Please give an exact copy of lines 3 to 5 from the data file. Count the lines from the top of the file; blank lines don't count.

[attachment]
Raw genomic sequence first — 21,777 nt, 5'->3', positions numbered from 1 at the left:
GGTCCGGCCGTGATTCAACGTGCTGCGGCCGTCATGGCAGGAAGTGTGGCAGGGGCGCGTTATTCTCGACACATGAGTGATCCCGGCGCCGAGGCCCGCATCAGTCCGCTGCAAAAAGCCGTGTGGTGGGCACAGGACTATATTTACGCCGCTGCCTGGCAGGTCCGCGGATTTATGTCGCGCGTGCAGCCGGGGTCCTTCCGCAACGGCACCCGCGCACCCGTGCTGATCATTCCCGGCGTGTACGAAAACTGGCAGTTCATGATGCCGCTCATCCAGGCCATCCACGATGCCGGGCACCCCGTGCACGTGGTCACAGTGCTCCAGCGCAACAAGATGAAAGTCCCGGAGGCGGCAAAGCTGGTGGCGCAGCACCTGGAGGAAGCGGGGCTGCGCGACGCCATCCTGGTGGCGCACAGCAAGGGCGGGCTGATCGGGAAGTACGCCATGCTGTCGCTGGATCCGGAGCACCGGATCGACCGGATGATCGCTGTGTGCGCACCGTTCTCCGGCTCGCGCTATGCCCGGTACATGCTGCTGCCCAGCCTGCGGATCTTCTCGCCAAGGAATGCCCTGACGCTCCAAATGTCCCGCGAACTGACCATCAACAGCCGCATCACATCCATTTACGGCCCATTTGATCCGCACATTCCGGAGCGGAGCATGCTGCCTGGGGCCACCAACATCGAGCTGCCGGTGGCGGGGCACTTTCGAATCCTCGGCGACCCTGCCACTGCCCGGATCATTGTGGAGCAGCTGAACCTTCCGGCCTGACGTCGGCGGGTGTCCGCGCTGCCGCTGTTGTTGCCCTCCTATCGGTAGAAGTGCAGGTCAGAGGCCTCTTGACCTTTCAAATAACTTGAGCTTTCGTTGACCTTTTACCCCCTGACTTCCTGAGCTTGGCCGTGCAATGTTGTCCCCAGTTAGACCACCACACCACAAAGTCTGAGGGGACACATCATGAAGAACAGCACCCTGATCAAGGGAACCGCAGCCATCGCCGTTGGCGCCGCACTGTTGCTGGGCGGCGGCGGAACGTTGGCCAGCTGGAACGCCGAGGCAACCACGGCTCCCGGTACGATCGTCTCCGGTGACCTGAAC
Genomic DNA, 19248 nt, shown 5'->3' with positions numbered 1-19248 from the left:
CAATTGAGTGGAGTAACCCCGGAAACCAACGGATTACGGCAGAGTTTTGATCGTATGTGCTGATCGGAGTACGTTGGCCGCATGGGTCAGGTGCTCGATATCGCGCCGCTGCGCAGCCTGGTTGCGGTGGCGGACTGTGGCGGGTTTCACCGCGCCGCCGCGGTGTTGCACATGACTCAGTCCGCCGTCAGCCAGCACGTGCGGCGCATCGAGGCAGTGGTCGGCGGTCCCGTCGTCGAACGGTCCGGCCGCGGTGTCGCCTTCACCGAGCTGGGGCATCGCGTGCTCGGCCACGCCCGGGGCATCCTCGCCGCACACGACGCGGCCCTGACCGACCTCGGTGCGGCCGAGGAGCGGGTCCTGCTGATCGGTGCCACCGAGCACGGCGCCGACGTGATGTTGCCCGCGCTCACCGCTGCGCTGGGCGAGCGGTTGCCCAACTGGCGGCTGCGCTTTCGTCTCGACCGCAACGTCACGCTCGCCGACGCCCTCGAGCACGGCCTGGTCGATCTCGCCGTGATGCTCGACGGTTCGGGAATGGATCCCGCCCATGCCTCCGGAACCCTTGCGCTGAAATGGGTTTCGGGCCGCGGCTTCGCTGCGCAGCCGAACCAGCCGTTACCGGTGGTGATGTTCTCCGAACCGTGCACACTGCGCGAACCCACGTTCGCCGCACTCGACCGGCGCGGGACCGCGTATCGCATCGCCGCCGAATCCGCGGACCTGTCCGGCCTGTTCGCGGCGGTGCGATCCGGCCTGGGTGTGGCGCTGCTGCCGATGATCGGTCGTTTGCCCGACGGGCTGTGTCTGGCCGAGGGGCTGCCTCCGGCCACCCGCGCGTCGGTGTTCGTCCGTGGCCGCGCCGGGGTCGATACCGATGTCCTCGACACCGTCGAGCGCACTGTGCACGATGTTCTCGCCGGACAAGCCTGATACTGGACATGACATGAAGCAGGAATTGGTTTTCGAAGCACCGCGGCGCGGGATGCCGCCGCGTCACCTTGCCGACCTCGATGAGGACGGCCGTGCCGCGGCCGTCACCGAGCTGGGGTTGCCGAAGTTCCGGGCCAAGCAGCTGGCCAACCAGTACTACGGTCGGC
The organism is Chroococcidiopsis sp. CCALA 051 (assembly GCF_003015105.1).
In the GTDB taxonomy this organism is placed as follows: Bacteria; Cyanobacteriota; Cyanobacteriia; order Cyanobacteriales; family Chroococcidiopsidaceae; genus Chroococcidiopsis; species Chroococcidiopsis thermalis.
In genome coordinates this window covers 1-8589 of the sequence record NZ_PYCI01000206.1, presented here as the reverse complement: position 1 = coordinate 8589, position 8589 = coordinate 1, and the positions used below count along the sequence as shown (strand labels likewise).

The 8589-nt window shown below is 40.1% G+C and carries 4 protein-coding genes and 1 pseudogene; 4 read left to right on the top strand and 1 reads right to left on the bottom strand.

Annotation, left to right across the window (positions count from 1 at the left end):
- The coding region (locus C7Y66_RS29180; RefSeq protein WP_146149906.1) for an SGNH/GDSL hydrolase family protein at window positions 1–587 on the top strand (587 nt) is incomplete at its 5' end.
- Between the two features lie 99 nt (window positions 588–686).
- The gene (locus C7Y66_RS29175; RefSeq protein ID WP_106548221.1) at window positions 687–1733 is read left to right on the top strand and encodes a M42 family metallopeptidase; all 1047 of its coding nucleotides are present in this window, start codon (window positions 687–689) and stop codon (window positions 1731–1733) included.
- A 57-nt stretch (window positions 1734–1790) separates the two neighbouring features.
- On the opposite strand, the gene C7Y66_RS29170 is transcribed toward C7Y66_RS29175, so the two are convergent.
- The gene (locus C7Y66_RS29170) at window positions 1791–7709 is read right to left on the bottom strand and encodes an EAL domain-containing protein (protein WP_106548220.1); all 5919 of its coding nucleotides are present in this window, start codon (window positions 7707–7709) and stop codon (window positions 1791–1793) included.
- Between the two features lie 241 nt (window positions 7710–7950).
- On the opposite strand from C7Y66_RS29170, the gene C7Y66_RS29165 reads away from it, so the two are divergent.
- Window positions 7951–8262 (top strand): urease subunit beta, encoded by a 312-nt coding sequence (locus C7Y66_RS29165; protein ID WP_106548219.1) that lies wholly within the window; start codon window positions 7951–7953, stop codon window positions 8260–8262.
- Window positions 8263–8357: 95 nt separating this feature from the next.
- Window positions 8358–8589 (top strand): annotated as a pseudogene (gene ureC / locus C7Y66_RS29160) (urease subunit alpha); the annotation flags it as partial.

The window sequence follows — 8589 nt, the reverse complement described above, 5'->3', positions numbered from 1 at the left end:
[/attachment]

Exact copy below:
Genomic DNA, 19248 nt, shown 5'->3' with positions numbered 1-19248 from the left:
CAATTGAGTGGAGTAACCCCGGAAACCAACGGATTACGGCAGAGTTTTGATCGTATGTGCTGATCGGAGTACGTTGGCCGCATGGGTCAGGTGCTCGATATCGCGCCGCTGCGCAGCCTGGTTGCGGTGGCGGACTGTGGCGGGTTTCACCGCGCCGCCGCGGTGTTGCACATGACTCAGTCCGCCGTCAGCCAGCACGTGCGGCGCATCGAGGCAGTGGTCGGCGGTCCCGTCGTCGAACGGTCCGGCCGCGGTGTCGCCTTCACCGAGCTGGGGCATCGCGTGCTCGGCCACGCCCGGGGCATCCTCGCCGCACACGACGCGGCCCTGACCGACCTCGGTGCGGCCGAGGAGCGGGTCCTGCTGATCGGTGCCACCGAGCACGGCGCCGACGTGATGTTGCCCGCGCTCACCGCTGCGCTGGGCGAGCGGTTGCCCAACTGGCGGCTGCGCTTTCGTCTCGACCGCAACGTCACGCTCGCCGACGCCCTCGAGCACGGCCTGGTCGATCTCGCCGTGATGCTCGACGGTTCGGGAATGGATCCCGCCCATGCCTCCGGAACCCTTGCGCTGAAATGGGTTTCGGGCCGCGGCTTCGCTGCGCAGCCGAACCAGCCGTTACCGGTGGTGATGTTCTCCGAACCGTGCACACTGCGCGAACCCACGTTCGCCGCACTCGACCGGCGCGGGACCGCGTATCGCATCGCCGCCGAATCCGCGGACCTGTCCGGCCTGTTCGCGGCGGTGCGATCCGGCCTGGGTGTGGCGCTGCTGCCGATGATCGGTCGTTTGCCCGACGGGCTGTGTCTGGCCGAGGGGCTGCCTCCGGCCACCCGCGCGTCGGTGTTCGTCCGTGGCCGCGCCGGGGTCGATACCGATGTCCTCGACACCGTCGAGCGCACTGTGCACGATGTTCTCGCCGGACAAGCCTGATACTGGACATGACATGAAGCAGGAATTGGTTTTCGAAGCACCGCGGCGCGGGATGCCGCCGCGTCACCTTGCCGACCTCGATGAGGACGGCCGTGCCGCGGCCGTCACCGAGCTGGGGTTGCCGAAGTTCCGGGCCAAGCAGCTGGCCAACCAGTACTACGGTCGGC
The organism is Chroococcidiopsis sp. CCALA 051 (assembly GCF_003015105.1).